Critical Condition

Critically Reading Polls

More from Kellyanne Conway (president & CEO of the polling company™, inc./WomanTrend) on that Washington Post poll and polls of its kind: 

This week’s Washington Post/ABC News poll is just the latest example of a survey under-representing Republicans and overstating increased public “opinion” on a matter about which the public likely does not know enough to have formed true opinions.  This is agenda-driven polling in that it uses surveys to make public opinion rather than to reflect it.  

The paper’s headline screams: “Public Option Gains Support: Clear Majority Now Backs Plan.” But, a look at the Post’s own numbers, question wording, and methodology seems this to make this one of those conclusions desperately in search of evidence.

When the media conduct and publish polls, there is far less accountability than when private pollsters do.  Unlike private pollsters, the media have no clients, so their existence as “pollsters” is immune to the usual free market forces of hiring and firing based on actual performance and legitimacy.  It is common for private pollsters to be cast as “Republican” or “Democrat,” a tacit insinuation that such professionals would rather appease a client than perform honest work.

But the media polls operate under no such scrutiny. This even though their editorial pages and cable hosts – including The Washington Post – routinely endorse candidates and buck up public policies about which the public may know little (because the media that should be reported on it is instead “polling” about it) but that reporters and editorial board members of the paper themselves support.  Public option is the latest example of this.

There are two major problems: one is methodological, the second is substantive. 

Methodologically, the topline data released by the Post failed to list basic information like gender distribution and regional, age, and racial breakdowns.  This isn’t to say the sample isn’t representative, but the full battery of central demographic questions needs to be made known to assess the representativeness and legitimacy of the poll.  My own firm has faced such routine inquiries from Washington Post reporters over the years when releasing polling data so we hope the request is viewed in the same spirit.

Perhaps the most dramatic and telling aspect of the little demographic information released by the poll was in the party identification:  33% Democrat vs. 20% Republican vs. 42% Independent.  This would mean only one-fifth of the sample belongs to one of the two major political parties in our country.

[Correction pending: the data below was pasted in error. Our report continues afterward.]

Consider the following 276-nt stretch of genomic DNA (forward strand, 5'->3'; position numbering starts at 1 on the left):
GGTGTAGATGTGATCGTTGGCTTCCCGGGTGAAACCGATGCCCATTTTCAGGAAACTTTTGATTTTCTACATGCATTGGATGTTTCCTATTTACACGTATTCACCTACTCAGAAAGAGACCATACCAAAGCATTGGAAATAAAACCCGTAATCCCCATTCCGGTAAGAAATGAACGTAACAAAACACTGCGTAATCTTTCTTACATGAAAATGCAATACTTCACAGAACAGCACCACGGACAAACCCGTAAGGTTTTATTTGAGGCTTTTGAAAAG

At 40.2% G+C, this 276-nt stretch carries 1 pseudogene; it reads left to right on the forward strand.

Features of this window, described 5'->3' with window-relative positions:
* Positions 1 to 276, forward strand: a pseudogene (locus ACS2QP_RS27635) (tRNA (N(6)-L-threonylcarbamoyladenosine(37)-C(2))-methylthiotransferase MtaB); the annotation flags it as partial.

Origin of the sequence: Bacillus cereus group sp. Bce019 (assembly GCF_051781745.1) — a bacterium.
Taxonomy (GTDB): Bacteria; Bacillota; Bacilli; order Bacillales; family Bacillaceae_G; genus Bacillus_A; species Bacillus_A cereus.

Even when you adjust the “leaners,” the party identification in this poll amounts to 53% Democrat vs. 39% Republican, counter to most other polling data:  48% Democrat vs. 42% Republican (Gallup) 38% Democrat vs. 32% Republican (the polling company™, inc./WomanTrend ). 

The party identification in this survey is even worse than what The New York Times/CBS News poll routinely does to under-represent Republicans by a good six to seven points.  In the most recent NYT/CBS poll, the sample naturally fell out to be 27% Republican, 32% Democrat, and 41% Independent.  Employing their own idea as to what the nationwide share of party identification actually is, the sample is morphed to be 22% Republican, 33% Democrat, and 45% Independent.  In consecutive polls taken this summer, the NYT/CBS poll weighted down Republicans to under 25%, going as low as 20% in July.  Only 20% Republicans nationwide. They wish. Seems like each one showed up at a tea party or townhall meeting.

Getting to the substantive part, this Washington Post/ABC News poll presumes a body of knowledge among the public that it is likely wanting and doesn’t exist.  In two other separate polls, Americans have made known their confusion.  Sixty percent say Obama has not clearly explained his plans for healthcare reform (CBS, 8/09) while separately 59% admit they do not “understand most of the major points in Obama’ healthcare reform” (CNN, 8/09).  That makes sense since few would argue that President Obama has stumbled badly in trying to communicate the specifics of his own healthcare plan and, ironically, in trying to convince folks in Congress that meaningful healthcare reform can exist without the public option. It’s why his approval on handling of healthcare has dropped. 

Asking an under-informed public in a poll about “public option” is incomplete. It calls for a response to feel-good phraseology rather than a probing of underlying ideology. “Public option” in health care is not so different from “campaign finance reform,” “Violence Against Women’s Act,” “revenue enhancements” or for that matter, “world peace’ and “no rain this Saturday.”

Certainly the “public option” sounds great when it’s described as “a new health insurance plan to compete with private health insurance plans” (as it is in the Washington Post poll).  If only healthcare reform were as simple as that; then maybe the Democrat President and Democratically-controlled Congress could pass it.  But, the fact is they’re arguing about public option internally.  That’s why their friends in high places, perhaps including newspapers’ polling units, are trying to help.